Step 1: Managing the Portfolio and New Activities 

Predictive and analytical reports:

  • 18 month activity plan – innovation and other business changes that will impact the business in future months.
  • NPD project portfolio analysis – graphs showing various cuts of the data in the innovation funnel: 1) alignment to strategy; 2) number of projects; 3) risk versus reward; 4) number of projects at each stage.
  • SKU portfolio analysis – 1) SKU pareto analysis showing SKU count versus cumulative revenue; 2) SKU optimisation proposals  – potential delists, potential changes from make-to-stock to make-to–order class etc.


  • Number of kill decisions as a percentage of all gate proposals
  •  % of projects judged successful after post-launch review stage 


Step 2: Managing Demand

Predictive and analytical reports:

  • For each product family – Latest Forecast versus target, last year and last forecast in volume and financial terms. Supported by ongoing assumptions, changes to assumptions, risks and opportunities.
  • For each product family review of actual sales performance versus planned performance.


  • Forecast accuracy (weighted mean absolute percentage error)
  • Forecast bias (percentage error)
  • Slow moving and obsolete stock as a percentage of total finished goods stock.


Step 3: Managing Supply

Predictive and analytical reports:

  • High level production forecast showing by product family / key resource the future production plan in volume compared to planned demonstrated capacity over a minimum 18 month horizon.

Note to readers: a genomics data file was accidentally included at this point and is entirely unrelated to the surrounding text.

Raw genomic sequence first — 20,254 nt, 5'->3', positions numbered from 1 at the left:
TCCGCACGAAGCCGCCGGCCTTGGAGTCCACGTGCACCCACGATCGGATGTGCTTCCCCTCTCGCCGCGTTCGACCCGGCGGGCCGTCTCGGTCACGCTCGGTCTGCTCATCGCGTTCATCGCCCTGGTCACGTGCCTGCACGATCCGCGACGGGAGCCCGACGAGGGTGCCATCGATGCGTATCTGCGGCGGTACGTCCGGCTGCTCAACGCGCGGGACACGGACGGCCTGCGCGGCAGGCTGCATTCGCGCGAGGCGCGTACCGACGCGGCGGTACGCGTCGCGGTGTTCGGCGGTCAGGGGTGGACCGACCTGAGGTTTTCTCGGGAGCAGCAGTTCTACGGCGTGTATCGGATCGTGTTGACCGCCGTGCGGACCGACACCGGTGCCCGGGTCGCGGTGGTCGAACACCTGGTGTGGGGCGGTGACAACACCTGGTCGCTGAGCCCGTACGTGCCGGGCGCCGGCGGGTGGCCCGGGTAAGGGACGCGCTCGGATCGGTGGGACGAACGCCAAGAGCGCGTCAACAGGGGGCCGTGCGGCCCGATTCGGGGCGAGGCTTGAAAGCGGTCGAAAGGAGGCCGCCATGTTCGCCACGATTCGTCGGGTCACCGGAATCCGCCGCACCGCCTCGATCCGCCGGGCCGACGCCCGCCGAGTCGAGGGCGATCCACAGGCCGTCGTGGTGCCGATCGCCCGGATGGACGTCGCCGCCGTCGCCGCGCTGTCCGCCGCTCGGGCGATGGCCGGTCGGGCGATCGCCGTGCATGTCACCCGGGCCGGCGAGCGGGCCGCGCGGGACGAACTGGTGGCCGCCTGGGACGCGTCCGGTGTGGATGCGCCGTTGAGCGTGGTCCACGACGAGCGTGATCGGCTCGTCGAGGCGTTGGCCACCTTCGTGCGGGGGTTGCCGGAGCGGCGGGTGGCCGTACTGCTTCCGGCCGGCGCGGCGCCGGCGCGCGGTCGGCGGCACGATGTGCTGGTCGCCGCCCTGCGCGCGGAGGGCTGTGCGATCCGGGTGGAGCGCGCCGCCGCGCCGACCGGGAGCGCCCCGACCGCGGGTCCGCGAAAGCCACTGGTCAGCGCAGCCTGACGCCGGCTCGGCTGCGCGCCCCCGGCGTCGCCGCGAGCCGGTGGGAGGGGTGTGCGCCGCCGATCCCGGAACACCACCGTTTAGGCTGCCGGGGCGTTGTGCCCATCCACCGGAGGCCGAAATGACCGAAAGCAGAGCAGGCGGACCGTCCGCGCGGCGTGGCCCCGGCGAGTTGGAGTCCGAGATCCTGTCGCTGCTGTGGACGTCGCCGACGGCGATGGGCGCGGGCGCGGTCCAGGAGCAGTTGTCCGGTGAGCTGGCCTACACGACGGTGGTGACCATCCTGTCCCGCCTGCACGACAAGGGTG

• On-Time In Full delivery %
  • Inventory days or equivalent
  • Manufacturing conformance to item schedule.


Step 4: Integrated Reconciliation

Predictive and analytical reports:

  • S&OP graphs showing future volume forecasts of sales, production and resulting inventory for the total business and ALL product families over a minimum 18 month horizon.
  • S&OP predictive reports for ALL product families and the total business showing the latest year end forecast in both volume and financial terms, with supporting assumptions, changes since last month and risks and opportunities.


  • Dashboard/balanced scorecard of strategic performance indicators covering the whole business.


Step 5: Senior Business Management Review

Predictive and analytical reports:

  • S&OP predictive reports for STRATEGIC product families and the total business showing the latest year end forecast in both volume and financial terms, with supporting assumptions, changes since last month and risks and opportunities.